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Showing posts from January, 2011

Review: Domain-Driven Design Quickly

This book, available for free download on InfoQ.com, is an excellent intro to/summary of Evans' DDD book. What I really appreciate about this book is that at 104 pages it is short enough I can recommend it even to my near-illiterate developer friends who would never attempt to tackle Evans' 560 pages. ;-)
The definitions of the key terms in Domain Modeling are clear and concise. The examples are short and simple which forces them to cut straight to the heart of the concept they demonstrate.
While this book doesn't go as deep as Evans' book, it is excellent as a review or intro. I intend to have my entire team read through it asap during our ongoing training.
Key to Domain-Driven Design is the concept of the Ubiquitous Language. This book helps define the terms used in the Ubiquitous Language of software development. Communication is the key to success in our industry and having a common language facilitates quick, clear communication between developers. Read the b…

Review: Facts and Fallacies of Software Engineering

Robert Glass' Facts and Fallacies of Software Engineering was an interesting read because it focuses so much on the research that has been done in our field. Contrast that with the much more common anecdotal teaching style and this book becomes very valuable for the industry. Honestly, most of the facts are well known, they just may not be accepted as facts. This is a quick read and worthwhile. The emphasis on research and evidence alone is worthwhile.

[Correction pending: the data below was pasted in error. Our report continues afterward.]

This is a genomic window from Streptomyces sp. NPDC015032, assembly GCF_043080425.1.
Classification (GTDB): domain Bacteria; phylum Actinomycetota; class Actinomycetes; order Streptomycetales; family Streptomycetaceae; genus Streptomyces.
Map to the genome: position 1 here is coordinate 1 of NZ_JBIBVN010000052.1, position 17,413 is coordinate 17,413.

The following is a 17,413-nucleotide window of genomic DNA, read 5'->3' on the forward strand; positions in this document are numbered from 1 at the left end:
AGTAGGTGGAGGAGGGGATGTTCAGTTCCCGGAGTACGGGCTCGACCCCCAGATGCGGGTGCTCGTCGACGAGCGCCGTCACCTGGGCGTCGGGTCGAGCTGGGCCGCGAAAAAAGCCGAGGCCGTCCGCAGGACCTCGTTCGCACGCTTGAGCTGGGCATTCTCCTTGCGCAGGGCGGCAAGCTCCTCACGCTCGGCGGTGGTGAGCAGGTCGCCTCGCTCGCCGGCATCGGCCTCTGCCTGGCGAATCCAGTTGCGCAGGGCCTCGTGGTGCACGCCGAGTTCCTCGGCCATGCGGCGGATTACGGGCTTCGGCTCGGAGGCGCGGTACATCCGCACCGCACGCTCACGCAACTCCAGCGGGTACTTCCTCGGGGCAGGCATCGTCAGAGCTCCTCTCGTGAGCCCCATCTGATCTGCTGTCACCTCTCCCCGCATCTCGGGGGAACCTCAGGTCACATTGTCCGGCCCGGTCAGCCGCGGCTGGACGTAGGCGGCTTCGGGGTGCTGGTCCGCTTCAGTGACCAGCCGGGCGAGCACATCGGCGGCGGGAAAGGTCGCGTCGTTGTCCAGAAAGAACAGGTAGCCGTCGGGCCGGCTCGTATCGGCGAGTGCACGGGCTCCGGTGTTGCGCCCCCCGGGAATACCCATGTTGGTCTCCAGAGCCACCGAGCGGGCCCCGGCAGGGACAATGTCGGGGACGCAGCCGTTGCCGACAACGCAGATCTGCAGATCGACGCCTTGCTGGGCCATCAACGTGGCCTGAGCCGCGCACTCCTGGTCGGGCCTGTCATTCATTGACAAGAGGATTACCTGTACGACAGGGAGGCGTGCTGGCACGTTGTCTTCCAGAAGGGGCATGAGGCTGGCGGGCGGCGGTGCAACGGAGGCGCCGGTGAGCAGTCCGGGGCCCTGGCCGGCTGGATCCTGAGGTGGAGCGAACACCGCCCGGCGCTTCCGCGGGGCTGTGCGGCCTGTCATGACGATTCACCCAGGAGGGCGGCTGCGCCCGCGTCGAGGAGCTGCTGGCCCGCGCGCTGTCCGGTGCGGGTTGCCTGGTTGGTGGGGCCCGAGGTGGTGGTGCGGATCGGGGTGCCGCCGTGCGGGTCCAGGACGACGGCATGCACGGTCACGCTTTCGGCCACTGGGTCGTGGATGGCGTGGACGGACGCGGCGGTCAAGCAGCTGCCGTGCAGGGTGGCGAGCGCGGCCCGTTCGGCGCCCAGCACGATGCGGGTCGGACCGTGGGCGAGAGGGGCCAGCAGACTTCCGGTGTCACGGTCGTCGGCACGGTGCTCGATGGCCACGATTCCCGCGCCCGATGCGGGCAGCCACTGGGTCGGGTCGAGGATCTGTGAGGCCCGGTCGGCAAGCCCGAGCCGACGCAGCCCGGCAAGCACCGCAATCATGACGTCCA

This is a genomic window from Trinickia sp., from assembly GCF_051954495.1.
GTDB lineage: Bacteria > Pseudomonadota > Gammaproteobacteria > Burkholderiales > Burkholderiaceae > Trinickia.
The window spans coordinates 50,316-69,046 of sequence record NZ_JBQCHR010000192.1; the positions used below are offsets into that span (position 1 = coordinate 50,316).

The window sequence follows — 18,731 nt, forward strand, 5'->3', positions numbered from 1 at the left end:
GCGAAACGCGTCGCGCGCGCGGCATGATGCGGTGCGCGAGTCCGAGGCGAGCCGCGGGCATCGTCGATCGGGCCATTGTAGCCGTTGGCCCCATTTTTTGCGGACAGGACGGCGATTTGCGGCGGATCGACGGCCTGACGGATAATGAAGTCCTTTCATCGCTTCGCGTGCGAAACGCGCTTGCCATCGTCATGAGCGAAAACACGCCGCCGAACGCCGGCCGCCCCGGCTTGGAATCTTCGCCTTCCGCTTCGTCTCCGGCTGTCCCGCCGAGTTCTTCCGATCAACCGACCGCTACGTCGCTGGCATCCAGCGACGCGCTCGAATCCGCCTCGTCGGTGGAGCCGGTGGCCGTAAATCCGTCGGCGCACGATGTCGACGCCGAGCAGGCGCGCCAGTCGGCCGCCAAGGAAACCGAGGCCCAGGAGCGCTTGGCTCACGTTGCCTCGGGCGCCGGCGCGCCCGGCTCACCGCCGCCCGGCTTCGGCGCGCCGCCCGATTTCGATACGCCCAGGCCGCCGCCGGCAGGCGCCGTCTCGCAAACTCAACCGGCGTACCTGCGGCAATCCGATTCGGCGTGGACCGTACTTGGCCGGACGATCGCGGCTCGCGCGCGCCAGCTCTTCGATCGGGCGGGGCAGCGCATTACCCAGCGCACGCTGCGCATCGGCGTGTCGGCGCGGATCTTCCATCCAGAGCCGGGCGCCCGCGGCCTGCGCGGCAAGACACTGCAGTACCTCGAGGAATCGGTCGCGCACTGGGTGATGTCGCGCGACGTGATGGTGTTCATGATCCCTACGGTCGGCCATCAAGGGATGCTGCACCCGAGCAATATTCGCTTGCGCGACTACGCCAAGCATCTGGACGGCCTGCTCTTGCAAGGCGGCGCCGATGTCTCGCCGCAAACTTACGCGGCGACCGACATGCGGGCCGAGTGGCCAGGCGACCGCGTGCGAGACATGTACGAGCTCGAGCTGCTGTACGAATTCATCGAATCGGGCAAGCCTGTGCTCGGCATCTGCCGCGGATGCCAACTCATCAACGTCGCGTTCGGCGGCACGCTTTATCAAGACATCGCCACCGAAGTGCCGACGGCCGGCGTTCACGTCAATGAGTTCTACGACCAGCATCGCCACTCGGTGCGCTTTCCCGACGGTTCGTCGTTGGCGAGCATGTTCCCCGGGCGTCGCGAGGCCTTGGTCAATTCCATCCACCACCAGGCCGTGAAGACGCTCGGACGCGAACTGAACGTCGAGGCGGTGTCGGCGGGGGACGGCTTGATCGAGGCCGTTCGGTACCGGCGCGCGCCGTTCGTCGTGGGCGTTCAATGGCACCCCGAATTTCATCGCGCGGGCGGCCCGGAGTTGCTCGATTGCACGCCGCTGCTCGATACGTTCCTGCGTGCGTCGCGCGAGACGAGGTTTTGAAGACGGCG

Review: Software Craftsmanship

I recently read Pete McBreen's Software Craftsmanship: The New Imperative. This was a pretty interesting book and it was excellent timing because I finished it just before Dan North published his post that set off an avalanche of debate about the topic.

What can I say... Hmm. After all the debate, I still consider myself to be a craftsman. Why? That is an interesting question. I think that there is misunderstanding about the movement. I think craftsmanship is all about building maintainable software and training the next generation of programmers to build maintainable software. As a professional, ROI is king. Everything I do, from personal study to TDD to CI to leading group discussions about the craft is so that my team can produce better, more maintainable software that produces long term business value. This is what makes me a craftsman. I have seen too many projects lose focus and become unmaintainable piles of crap. I have seen too many failed rewrites. I have seen…